The inspiring story of Oakland A's outfielder Stephen Piscotty, a cardboard cutout and a fan living with ALS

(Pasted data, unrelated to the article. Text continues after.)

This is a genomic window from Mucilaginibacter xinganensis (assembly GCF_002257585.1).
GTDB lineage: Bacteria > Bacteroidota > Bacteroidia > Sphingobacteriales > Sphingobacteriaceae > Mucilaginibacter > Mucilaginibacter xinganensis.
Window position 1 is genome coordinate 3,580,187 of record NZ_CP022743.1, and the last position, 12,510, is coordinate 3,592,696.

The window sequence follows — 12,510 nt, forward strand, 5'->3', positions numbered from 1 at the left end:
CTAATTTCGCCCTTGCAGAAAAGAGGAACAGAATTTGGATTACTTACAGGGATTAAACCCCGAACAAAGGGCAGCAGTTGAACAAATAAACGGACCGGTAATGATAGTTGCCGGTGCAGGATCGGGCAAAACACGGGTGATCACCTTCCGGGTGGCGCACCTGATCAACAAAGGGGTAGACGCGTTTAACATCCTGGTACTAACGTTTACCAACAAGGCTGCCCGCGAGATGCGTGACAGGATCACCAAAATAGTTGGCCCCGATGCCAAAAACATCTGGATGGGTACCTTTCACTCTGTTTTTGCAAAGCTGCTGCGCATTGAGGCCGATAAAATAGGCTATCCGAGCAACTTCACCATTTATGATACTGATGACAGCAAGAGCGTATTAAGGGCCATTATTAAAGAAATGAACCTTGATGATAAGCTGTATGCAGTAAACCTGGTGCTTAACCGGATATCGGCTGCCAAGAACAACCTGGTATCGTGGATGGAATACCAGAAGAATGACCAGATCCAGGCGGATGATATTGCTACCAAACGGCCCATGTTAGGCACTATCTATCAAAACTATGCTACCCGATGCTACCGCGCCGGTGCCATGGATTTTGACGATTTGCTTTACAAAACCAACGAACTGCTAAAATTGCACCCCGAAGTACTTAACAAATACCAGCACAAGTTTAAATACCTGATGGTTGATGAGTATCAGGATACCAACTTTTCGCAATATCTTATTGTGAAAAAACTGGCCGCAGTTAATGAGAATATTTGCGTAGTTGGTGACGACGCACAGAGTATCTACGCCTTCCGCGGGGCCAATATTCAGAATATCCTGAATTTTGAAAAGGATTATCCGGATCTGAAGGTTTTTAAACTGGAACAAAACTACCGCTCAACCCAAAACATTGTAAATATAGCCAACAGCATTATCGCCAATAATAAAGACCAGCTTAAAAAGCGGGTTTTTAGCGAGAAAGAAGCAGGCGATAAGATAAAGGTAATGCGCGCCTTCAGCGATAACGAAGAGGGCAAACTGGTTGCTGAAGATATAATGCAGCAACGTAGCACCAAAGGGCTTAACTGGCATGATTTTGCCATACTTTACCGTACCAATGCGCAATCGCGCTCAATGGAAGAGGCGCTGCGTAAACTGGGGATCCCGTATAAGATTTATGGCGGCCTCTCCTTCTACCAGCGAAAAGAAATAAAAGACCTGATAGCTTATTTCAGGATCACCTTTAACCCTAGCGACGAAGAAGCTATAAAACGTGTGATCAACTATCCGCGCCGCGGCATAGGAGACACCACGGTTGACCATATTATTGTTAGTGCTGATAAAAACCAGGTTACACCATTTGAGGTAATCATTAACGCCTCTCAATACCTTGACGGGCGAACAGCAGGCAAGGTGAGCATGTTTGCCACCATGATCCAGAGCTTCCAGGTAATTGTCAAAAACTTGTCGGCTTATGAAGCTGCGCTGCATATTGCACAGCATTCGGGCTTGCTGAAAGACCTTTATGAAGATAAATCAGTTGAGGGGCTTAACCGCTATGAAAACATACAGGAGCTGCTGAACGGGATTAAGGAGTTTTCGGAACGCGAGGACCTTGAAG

Oakland A's created a section of right field for ALS treatment with fan cutouts, but they never imagined the impact. (6:51). BRIAN MULHERN clicked on the link to begin reading. It was about his favorite team of baseball. He loved one of his favorite players. It was a similar story to this one, about Stephen Piscotty of the Oakland A's. The account was at first devastating. It was a tale of an incurable illness, death, and sadness. Mulhern was trapped in an apartment he didn’t like during the coronavirus pandemic. The story ignited something in him. Then he bought a cardboard cutout. This cutout would launch a series seemingly impossible events that even the most experienced oddsmakers couldn't predict. A sinker at 94 mph. Unexpected phone call. Mulhern was a local hero, who had been sat there for over two decades on the blurry edges until it all came crashing down in Section 107 at the Oakland coliseum. Brian Mulhern's cardboard cutout. It "sat" in right field foul territory at Oakland Coliseum last year during the MLB season that was cut short by the pandemic. Deanne Fitzmaurice, ESPN YOU CAN SAY IT ALL STARTED with the cutout. It all started 26 years ago, when Brian Mulhern did something for him that was frightening. He signed up as an usher at A's games at the now-called RingCentral Coliseum, Oakland, California. SC Featured on SportsCenter Sunday, February 12, 2020 The Oakland A's created a section of cardboard cutouts for fans during the 2020 season in order to raise funds to fight ALS. On "SportsCenter," watch "Cutouts for a Cure". Mulhern states, "I wasn’t a real gregarious person." He found he enjoyed the camaraderie of his job. He enjoyed meeting new people at every game and greeting season-ticket holders as old friends. Mulhern was 6 years old when he became an usher. Stephen Piscotty and his brothers Nick, Austin, and Austin nabbed so many foul ball that he doesn't know how many he can claim as his own versus those of his brothers. Piscotty said, "We have them in a small case at home." As a child, we treasured these things." Pleasanton, California was home to the Piscotty family. It is located about 35 minutes from the coliseum. Mike and Gretchen Piscotty had season tickets for Section 220. Stephen Piscotty recalls, "We'd run through all the sections." Although no one can be certain, the facts and dates likely place Mulhern and Piscotty in the same spot at the same moment. Mulhern recalls Piscotty running past his knees as an early usher. Mulhern could have been one of the ushers who watched over Piscotty and Gretchen as they chased foul balls. Mulhern may have met a young Stephen Piscotty when they chased foul balls at Oakland coliseum. Deanne Fitzmaurice, ESPN PISCOTTY was, of course, a great ballplayer. Mike was the coach for all three of his boys, while Gretchen captured their talent behind the lens. Piscotty recalls, "She was always there." "She loved to watch us and had one of those foldout chairs. His brother Austin shared the following statement with ESPN: "Her go to saying was always, ‘Knock out of it.’" Piscotty, a senior at Amador Valley High School was named the East Bay Athletic League's Most Valuable Player in 2009. Piscotty was drafted by the Los Angeles Dodgers from high school in the 45th round. He chose not to sign with them and instead decided to go to Stanford. Piscotty was an All-American, and he played college summer league for the Yarmouth-Dennis Red Sox. He was then selected No. 1 by the St. Louis Cardinals. 36th overall in the first round 2012 MLB Draft. Piscotty was sent to the minors by the Cardinals to develop, and he was moved to the outfield. Piscotty was an all-star at the Palm Beach Cardinals, before he made his major league debut on July 21, 2015 with the St. Louis Cardinals. ESPN's Mark Saxon described him as the "most voracious student in the clubhouse" in 2017. He was referred to by the Cardinals' pitching coach as Piscotty, who said that he eagerly absorbed all he could about pitching and hitting for power. Piscotty was just about to sign a long-term contract with St. Louis when his parents called him. He says, "I picked up my phone and it was my mother." "She informed me that she had been diagnosed with ALS." Lou Gehrig's Disease is also known as amyotrophic lateral sclerosis, named after the New York Yankees' first baseman. It is a progressive neurodegenerative disorder which causes the muscles of the body to weaken and sometimes very rapidly, but the mind stays intact. There is no cure. Piscotty states that ALS is "brutal." It's relentless. Gretchen's doctor informed her family that he had never seen a case move as fast as hers in his entire life. Piscotty states, "I don't have a lot of criers but I haven’t cried so often in my entire life." "I wanted my mom to be there." The Cardinals realized that their outfielder was suffering from inability to support his family from far away. Piscotty was able to return home after they made a deal with the A's. Piscotty was returning home from the ballpark where his foul balls were caught as a child. He was returning to Brian Mulhern's world. Stephen Piscotty (right) with his brothers Austin and Nick (center), and dad Mike (left), holding their A-'s jackets together with Gretchen at their Pleasanton home, California in January 2018. Carlos Avila Gonzalez/San Francisco Chronicle via Getty Images WHILE PISCOTTY WAS a child, Mulhern grew up and went from a newbie to a veteran usher. Mulhern worked in the coliseum at Oracle Arena for 22 years. He also played the Oakland Raiders and Golden State Warriors games. At 61, his back began to wear out. He tried to convince his self that it was sciatica at first. Mulhern was then able to see himself unexpectedly on TV in May 2019. In Game 5, the Western Conference semifinals, the Warriors were playing against the Houston Rockets. Mulhern recalls Bob Weir singing the national anthem that evening. "I had the opportunity to speak with Bob Weir!" Mulhern recalls that as a teenager, one of my first visits to the Oakland Coliseum was to see The Grateful Dead. "Talking with Bobby could have been my greatest Oracle moment." Mulhern was assigned to the VIP section of the arena court floor, which allowed him to meet one his idols. Mulhern was responsible for keeping people from Stephen A. Smith, an ESPN analyst, after the game. Smith also recorded his postgame hit on "SportsCenter." Smith, a man in yellow with a shirt and a hat, walks past the usher as he expresses disappointment at Durant's performance. The camera is not able to see the usher's face, but it is obvious that his awkward, painful-looking gait is evident. Mulhern viewed a video of Smith's game, and saw him behind Smith shifting from left to right, with his arms waving awkwardly. He realized that he couldn't fool himself into believing it was sciatica. Mulhern says, "When I try and walk like normal it's more painful." "I thought that I was better at hiding it by my gait and how I moved. It was obvious that I was in poor health." His sister had been urging him to see a doctor. He finally made an appointment, and spent five months going through scores of tests. He says, "I had a million MRIs" and "a few X-rays". They stick a cattle prod into you and measure how long it takes for electricity to reach your muscles. Mulhern was finally diagnosed by doctors on Jan. 3, 2020. Mulhern was diagnosed with ALS. "It felt like I had done something to deserve this kind of thing." Mulhern said. The disease advanced quickly during the many months of testing before doctors could offer intervention. Mulhern states that the initial prognosis for me was very grim. "I was in a downward spiral and was beginning to lose my ability to walk." He knew he would need an elevator that could lift a wheelchair. He was moved out of the attic apartment he had lived in for over 30 years by a good friend. While his sister was washing the laundry, other friends delivered milk and groceries which were too heavy to lift. He reluctantly resigned from his position with East Bay Municipal Utility District earlier than he had intended. He quit being an usher. He never had the chance to empty his locker. COVID-19 was born. Mulhern quit his job as an usher and resigned after he was diagnosed in January 2020 with ALS. Deanne Fitzmaurice, ESPN CARDBOARD CUTOUTS will be the iconic image of sports during the coronavirus epidemic. These huge heads of rigid plastic are seen looking out at strangely quiet ballparks from above. They served as a reminder of how much fun we had lost and the terror we tried to hold on to. Mulhern said that they were "a bit of happiness in a very dark time". Cutouts originated in the United States. Cutouts and mannequins were first used by the Rakuten Monkeys of Taiwan. The idea was picked up by Germany's Bundesliga, who propped up fan photos inside its stadiums. Major League Baseball adopted the idea in July 2020, when players returned to certain ballparks. With pandemic-era sports, cutouts were commonplace. Nearly every team offered the chance to take part while also making a small profit. The A's were the most daring of all. Steve Fanelli, vice president of ticketing at the A's, says that there are cutouts and then there are cutouts. Fanelli and his team did the usual stuff, offering cutouts at $49 for season-ticket holders. He recalls, "But we didn’t know how long it would take us to be like that." "We thought, "Let's do something fun and engage our fans." There have been many local legends, such as "A's Guy", a fan who wears an enormous letter "A" costume. It's so large that he can't even sit down. A cutout of their favorite wild animal could be purchased by animal lovers. All profits will go to the Oakland Zoo to feed their real-life counterparts during the closure of the zoo. Oakland's "Mt. Davis, the nosebleed section with 20,000 empty seats that Oakland fans hate and which is covered with a tarpaulin. It serves as a constant reminder of the city’s failure to stop the Raiders leaving. Even Tom Hanks called the team! Fanelli says that he was a hotdog vendor back in the day. He asked to be a part of the cutout programme. We took an image from his high school yearbook, and transposed it onto a hotdog vendor. Hanks shared with the team that he used shout "Hot dogs!" Hot dogs! The team included Hanks' recording of his signature call in its TV and radio spots. Fanelli jokes that you'll think it's Woody in 'Toy Story' if it's played. "To hear Tom selling hot dogs and his voice, it felt like, "How is this possible?" Fanelli says that this is something that no one could have imagined. He was always selling hot dogs from his perch behind home plate all season. It was almost common to see him back there. Piscotty was one of the many players who found themselves in that bizarre COVID season. He was amongst the cutouts from former players and all-time great A’s players at home plate. Piscotty recalls that COVID protocols required us to be in the stands and that we were intermingled with other cutouts. "During the game, you'd see several former players as you walked up. "Ex-all-time great A's" "It was the legends. Fanelli says that the A's uniform was a symbol of pride for many men. It wasn't always the greatest superstars. Connie Mack was also there. Rickey Henderson was also present. Different types of impact were made by different men." It was a hit with Piscotty's family. They also bought a cutout from their cat Bubs. Piscotty laughed and said, "Bubs was there." "Ollie was my brother's dog. It was great fun. It was amazing." Fanelli states that there were horses, cats and cows. "People submitted any animal they could think of," Fanelli said. They were all authenticated as official MLB fan for the 2020 season. These were our fans in a year without fans. Fanelli decided to "gamify" some cutouts. Fans could purchase a cutout from Sections 125 to 129, which is the foul-ball zone located in left field, for a little more. The team would return the ball to the fans who were able to "catch it" if it slammed into their corrugated plastic faces. In less than 10 days, the zone was gone. What could the A's do about the foul-ball zone located in right field Sections 106 to 107? Fanelli realized that they could make money selling these seats based on the events in left field. What could they do with all that money? He wanted it special. He wanted it to have meaning. Stephen Piscotty, Oakland A's right-fielder, stands beside the ALS Cure Project Foulball Zone. Courtesy Oakland A's MULHERN WAS ALONE NOW, and he sat alone in his apartment during the peak of the pandemic. He searched the internet for information about ALS and found articles about those who had been affected. He found Gretchen Piscotty's article online. He knew that the Piscotty family came from the East Bay. Mulhern had seen Piscotty play. Mulhern didn't realize that his beloved right fielder, who was 55 years old, had died from the disease until he got his diagnosis. He read and realized that her decline was incredibly rapid. She died in 18 months. He was particularly struck by Gretchen's last game at the coliseum. Mulhern said, "It was almost like you could see it in their eyes." Mulhern says that she was so grateful for her sons and didn't want them to be troubled. It was obvious she was happy, feeling it and how difficult it was for herself. But I also saw how no mother wants her children to feel burdened. Mulhern signed up quickly when the A's announced that the ALS Cure Project Foul Zone was being created. Mulhern says, "I think I'm not going back to the baseball park ever again." "But, you're right, I could send my cardboard cutter." Piscotty's family and A's wanted to make something extra special for those who were willing to pay three times as much for a cutout in their section. Mulhern received a signed photo by Piscotty and a place in Sections 106 to 108. This is the foul-ball zone near where Piscotty used to play outfield. Piscotty would sign any foul balls you caught before they were mailed to you. Mulhern believed that such a thing was unlikely. Mulhern bought his cutout to fund the ALS Cure Project, a family foundation established by the Piscottys after Gretchen's passing. Piscotty said that while she was suffering and sick, she wanted to make use of the platform she had through the A’s and St. Louis to do something that could help. "When she passed, there was a lot attention to it, so I was wondering if that would sort of fade away." Piscotty had returned from bereavement leave in May 2018 and the family received more attention than ever. He says, "I recall being exhausted." "Really, just trying to get through this night." Piscotty's first at-bat since his bereavement, he fought off a third strike before hitting a homer over Fenway Park’s Green Monster in right field. Piscotty recalls that Boston night three years ago, and says that he doesn't know how he hit the ball as well as he did. "I thought immediately of her and put my hand on mine. This was what she would do for guests who visited her. She couldn't speak. This was her way to say, "I love you." Piscotty scored a run in his first game back from bereavement leave. He also said that he placed his hand on his chest to remember his mother. Adam Glanzman/Getty Images The OAKLAND COLISEUM, which has doubled as both an NFL stadium (and an MLB ballpark), is the last hybrid park. Players have a greater chance of catching foul balls because the outline of the old football field provides a buffer between first base (the stands) and second base. Fans have a very slim chance of ever catching a foul ball. According to ESPN Stats & Information, there were 1,445 foul ball hits in RingCentral Coliseum in 2019, which averaged 42.5 balls per match. This is the second-lowest number of foul balls in MLB, behind T-Mobile Park. Oakland has a mere 0.2% chance to catch a foul ball, even if you don't take the hybrid border of the coliseum into account. This is a testament to how unique the Piscotty brothers are. They have collected so many foul balls since childhood that they lost track of how many each brother could claim. Most fans consider catching a foulball a Holy Grail experience. It's something you dream of as a child, and it is still something many people long for. Michael Fanucchi lives approximately one mile from the coliseum and says, "I've been a A's fan since 30 years." "I have been coming to this stadium since I was a kid. I sat in the seats around the stadium, thinking, hoping, and dreaming of catching a ball. In my dreams of dreams, I would catch one. Fanucchi doesn't know anyone living with ALS but sent in a picture of himself wearing the A's jersey to the ALS Cure Project foul ball zone because he admires Piscotty. You're pulling for him, knowing how important it is to him to get some attention for a disease that doesn’t get much attention. Shane Devine was just a new father, and he never thought twice about sending in pictures of anyone other than his daughter, Charlotte. Devine said that he was looking forward to taking Charlotte to a game before the season. Devine had visions of his daughter sitting in the stands wearing the green-and yellow onesie he bought her, even though she was only one year old. The pandemic made this impossible. Devine states, "So, this seemed like a cool alternative." "I knew Piscotty's story, and his mother's struggle with ALS. "I knew that they had begun the project in her honor." Chris Di Redo lost a loved one to ALS. The Fresno resident states that it didn't matter what the price was. It goes to a cause that must be addressed." Di Redo purchased a cardboard cutout of his stepson Nolan and another one for Dominic, his son with nonverbal autism. Even though the odds were against Dominic, it was the best chance he would have to catch a ball, Di Redo thought to himself. Erica George, A's communications director, would take photographs to Piscotty to sign each time a fan bought a cutout. It was only a handful at first. Piscotty said, "I was thinking that it would be a cute little item." "We'll sell some and it'll just be whatever." George kept coming back with more photos. Piscotty recalls George and Fanelli telling him that they had this section, and that it was sold out. We're going open bigger. It was even larger." Piscotty was never a complainer, according to them. He recalled thinking, "Man! This is really doing it!" George claims that she delivered 1,200 photos in total to Piscotty, before Fanelli decided there weren't any more seats that could "catch" foul balls. Fanelli states that "Fans did it not only because they were proud of the great cause," but also because of their connections to Stephen, who is a local hero. The ALS Cure Project Foul Ball Zone raised $76,000 to support the foundation of the Piscotty family, making it one the most successful fundraising events in its history. Piscotty was not done. Brian Mulhern was heading back to the Coliseum. From left to right: Brian Mulhern (left to right), Dominic Di Redo (right), Chris Di Redo (right), Shane Devine(right), Charlotte Devine, Chris Di Redo and Michael Fanucchi (right) wave to Piscotty who made an unexpected video appearance to say thanks. Deanne Fitzmaurice, ESPN MULHERN was initially unsure if he could get out of his wheelchair. He began to worry that he might not be able to climb the steps with his hand crutches. He was determined to take the place where his foul ball had been caught. It was September 20, 2020. It was the night that the San Francisco Giants stopped the A's clinching the AL West title by winning 14-2 during their annual Bay Bridge series. Mulhern was struck in the eighth inning by Mulhern, according to the A's. Austin Slater of San Francisco Giants hit Lou Trevino with a 94 mph pitch into Section 107. Video of a foul ball hitting the stands is rarely broadcast on telecasts, unlike with a home run. Mulhern didn't know he'd been hit until an A's box arrived at his home. Mulhern initially believed that management was sending him personal belongings that he wouldn't be able to retrieve from his locker. Surprised to discover the signed baseball of Piscotty, he was stunned. ESPN asked for a story on Piscotty’s cutout project. He was asked if he would be interested in joining the other "cutouts", who were also from the ALS Cure Project Foul Ball Zone and had, like him, been able to "catch" a "foul ball." He couldn't miss it. Mulhern was followed by the Devines, Di Redos, and Fanucchi in May so that they could also find the seats they were looking for. Fanucchi states, "It's kinda weird that it wasn’t my physical human being." It was my photograph. It's mine. It still matters." The little group sat around Mulhern as ESPN set up cameras and joked about how a foul ball might have smashed Charlotte's face. Di Redo told the group that Dominic had been hit and his brother Nolan had also been hurt. Even though the Di Redos were placed randomly on Section 108, they now have two signed Piscotty balls. They were holding their signed baseballs by Piscotty, and sharing their stories when a voice came from the laptop on a tripod that was tucked in their camera gear. "Hey guys. "I just wanted to surprise and thank you for being part in the ALS Cure Project." Piscotty was not allowed to meet any of his fans because of safety protocol. He did what everyone knows and used Zoom to greet them. He told them, "It means a great deal to our family and I know that we have the same feelings about ALS." Mulhern responded: "I just want you to thank Stephen because it's been tough for me. In January 2020, I was diagnosed. We kind of started the year poorly here. As you can see, it's not an easy diagnosis. Nobody can predict what you face. It's a journey. It's a journey. I don’t know where my journey will take me but your mother and I were just as proud of each other. She was so proud." Mulhern was told by Piscotty that he hoped his journey would be very, very long. He cried as he recalled the emotional time he spent with his mom. "I don’t look back at those memories, even those that didn’t go as we desired, in a negative light. Mulhern said to him, "Of course not." "Just because she was sick didn't mean we couldn't have fun. We still went on trips and I have many very positive things to look at and that's what I recall. It is my hope that it will be the same for you. After getting settled, Piscotty took deep inhalations before giving Mulhern one final word of advice. "Enjoy." Piscotty states, "I don’t look back at those memories, even those which weren’t going as we wanted. I don’t look back in a negative light on them." Carlos Avila Gonzalez/San Francisco Chronicle via Getty Images PISCOTTY SIGNED from the Zoom. The other fans departed, Mulhern sat in silence while crew adjusted the lights. Mulhern was still thinking of what Piscotty had just spoken. Mulhern stated a few moments later, "He'd made that point for him that it wasn't bad memories for me," Mulhern added. Mulhern said, "That all that time for him wasn't bad. This is what I see. It's as if this is all good fun here." Mulhern was clearly able to see that Piscotty's words were gaining ground as he spoke. He still had much to live for. He was not done. Mulhern observed, "A year ago I really believed that I wasn’t going to live five years." Mulhern reflected, "I could live twenty years without having the right moment." It's only..." He stopped as his thoughts and emotions overwhelmed him. He said, "It's about celebrating the moment at the moment is what I want to do." You want to go out and do things. Mulhern said that he appreciated Piscotty’s perspective. Mulhern said, "That all that time for him wasn't bad." That's what I see. It's as if this is all good fun here. Deanne Fitzmaurice, ESPN Mulhern stated that he was so "energized" after his trip to the Coliseum, two days later, he "actually went outside to listen to music with friends, some of whom I hadn't seen in a while". He bought tickets for A to see Piscotty receive Lou Gehrig Memorial Award (on June 8), an award given annually to the MLB player who best exemplifies Lou Gehrig's giving character. Mulhern wants to make every second count, because he doesn't know how many minutes he has left. Mulhern says, "It's all chances." They tell you that it could take three to five more years. However, that's a very small chance. Only 40% of those who live beyond five years are likely to survive. Ten percent live beyond 10 years. Mulhern is a big fan of statistics in baseball and has done his own math. Mulhern explains that one in 50,000 people has ALS. Only a few cutouts have received signed balls from Piscotty, he now realizes. He believes there were more ALS patients in his section than most, but he calculated that there was a 1 out 3 million chance that a fan with ALS would catch a foul ball at the ALS Cure Project Foulball Zone. He was that fan. He says, "This is teaching my that you can beat all odds." We accept the odds and averages but we can hope to beat them. This is what I am currently trying to do. Piscotty is a good listener. Piscotty said, "Hearing this, it hits me in the core because I can relate to that and I know," "I know. I understand what he's going through. "I'm glad that I could bring some happiness to him." Mulhern is making plans that he didn't think he would make this year. Start by catching another foulball. "If the cardboard cutout can catch and ball, why can't I?" He laughs. "You can't allow the cardboard cutout to have all the fun."